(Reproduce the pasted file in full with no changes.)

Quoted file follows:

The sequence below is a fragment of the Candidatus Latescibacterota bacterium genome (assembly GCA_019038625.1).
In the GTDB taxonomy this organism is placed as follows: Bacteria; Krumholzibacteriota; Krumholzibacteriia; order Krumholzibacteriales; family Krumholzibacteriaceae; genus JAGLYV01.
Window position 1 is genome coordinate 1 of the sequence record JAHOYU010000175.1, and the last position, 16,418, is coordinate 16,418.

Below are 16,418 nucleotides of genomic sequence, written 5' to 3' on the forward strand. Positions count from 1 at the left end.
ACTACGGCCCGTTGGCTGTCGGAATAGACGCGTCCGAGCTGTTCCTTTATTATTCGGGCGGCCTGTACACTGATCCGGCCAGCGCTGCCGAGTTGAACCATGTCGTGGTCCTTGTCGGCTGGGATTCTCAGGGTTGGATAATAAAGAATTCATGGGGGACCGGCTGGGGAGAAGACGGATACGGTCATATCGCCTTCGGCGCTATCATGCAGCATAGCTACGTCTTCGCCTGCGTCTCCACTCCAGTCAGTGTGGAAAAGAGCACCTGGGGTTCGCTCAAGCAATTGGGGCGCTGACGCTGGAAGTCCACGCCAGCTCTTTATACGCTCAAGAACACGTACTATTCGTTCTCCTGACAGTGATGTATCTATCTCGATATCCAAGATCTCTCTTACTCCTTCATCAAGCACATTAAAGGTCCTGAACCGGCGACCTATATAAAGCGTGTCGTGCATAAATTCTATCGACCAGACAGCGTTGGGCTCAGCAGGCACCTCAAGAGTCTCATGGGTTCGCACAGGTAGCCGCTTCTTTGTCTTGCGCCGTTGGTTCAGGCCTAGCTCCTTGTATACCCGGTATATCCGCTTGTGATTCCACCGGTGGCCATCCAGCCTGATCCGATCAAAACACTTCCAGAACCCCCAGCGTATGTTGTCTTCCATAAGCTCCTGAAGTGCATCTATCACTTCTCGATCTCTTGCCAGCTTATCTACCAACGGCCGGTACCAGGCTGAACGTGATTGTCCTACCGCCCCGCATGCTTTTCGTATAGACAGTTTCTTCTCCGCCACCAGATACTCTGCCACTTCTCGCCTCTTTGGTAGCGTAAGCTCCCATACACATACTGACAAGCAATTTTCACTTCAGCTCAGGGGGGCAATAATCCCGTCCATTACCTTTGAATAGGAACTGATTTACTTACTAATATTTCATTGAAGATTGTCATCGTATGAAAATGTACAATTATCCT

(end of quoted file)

The sequence below is a fragment of the Candidatus Latescibacterota bacterium genome (assembly GCA_019038625.1).
In the GTDB taxonomy this organism is placed as follows: Bacteria; Krumholzibacteriota; Krumholzibacteriia; order Krumholzibacteriales; family Krumholzibacteriaceae; genus JAGLYV01.
Window position 1 is genome coordinate 1 of the sequence record JAHOYU010000175.1, and the last position, 16,418, is coordinate 16,418.

Below are 16,418 nucleotides of genomic sequence, written 5' to 3' on the forward strand. Positions count from 1 at the left end.
ACTACGGCCCGTTGGCTGTCGGAATAGACGCGTCCGAGCTGTTCCTTTATTATTCGGGCGGCCTGTACACTGATCCGGCCAGCGCTGCCGAGTTGAACCATGTCGTGGTCCTTGTCGGCTGGGATTCTCAGGGTTGGATAATAAAGAATTCATGGGGGACCGGCTGGGGAGAAGACGGATACGGTCATATCGCCTTCGGCGCTATCATGCAGCATAGCTACGTCTTCGCCTGCGTCTCCACTCCAGTCAGTGTGGAAAAGAGCACCTGGGGTTCGCTCAAGCAATTGGGGCGCTGACGCTGGAAGTCCACGCCAGCTCTTTATACGCTCAAGAACACGTACTATTCGTTCTCCTGACAGTGATGTATCTATCTCGATATCCAAGATCTCTCTTACTCCTTCATCAAGCACATTAAAGGTCCTGAACCGGCGACCTATATAAAGCGTGTCGTGCATAAATTCTATCGACCAGACAGCGTTGGGCTCAGCAGGCACCTCAAGAGTCTCATGGGTTCGCACAGGTAGCCGCTTCTTTGTCTTGCGCCGTTGGTTCAGGCCTAGCTCCTTGTATACCCGGTATATCCGCTTGTGATTCCACCGGTGGCCATCCAGCCTGATCCGATCAAAACACTTCCAGAACCCCCAGCGTATGTTGTCTTCCATAAGCTCCTGAAGTGCATCTATCACTTCTCGATCTCTTGCCAGCTTATCTACCAACGGCCGGTACCAGGCTGAACGTGATTGTCCTACCGCCCCGCATGCTTTTCGTATAGACAGTTTCTTCTCCGCCACCAGATACTCTGCCACTTCTCGCCTCTTTGGTAGCGTAAGCTCCCATACACATACTGACAAGCAATTTTCACTTCAGCTCAGGGGGGCAATAATCCCGTCCATTACCTTTGAATAGGAACTGATTTACTTACTAATATTTCATTGAAGATTGTCATCGTATGAAAATGTACAATTATCCT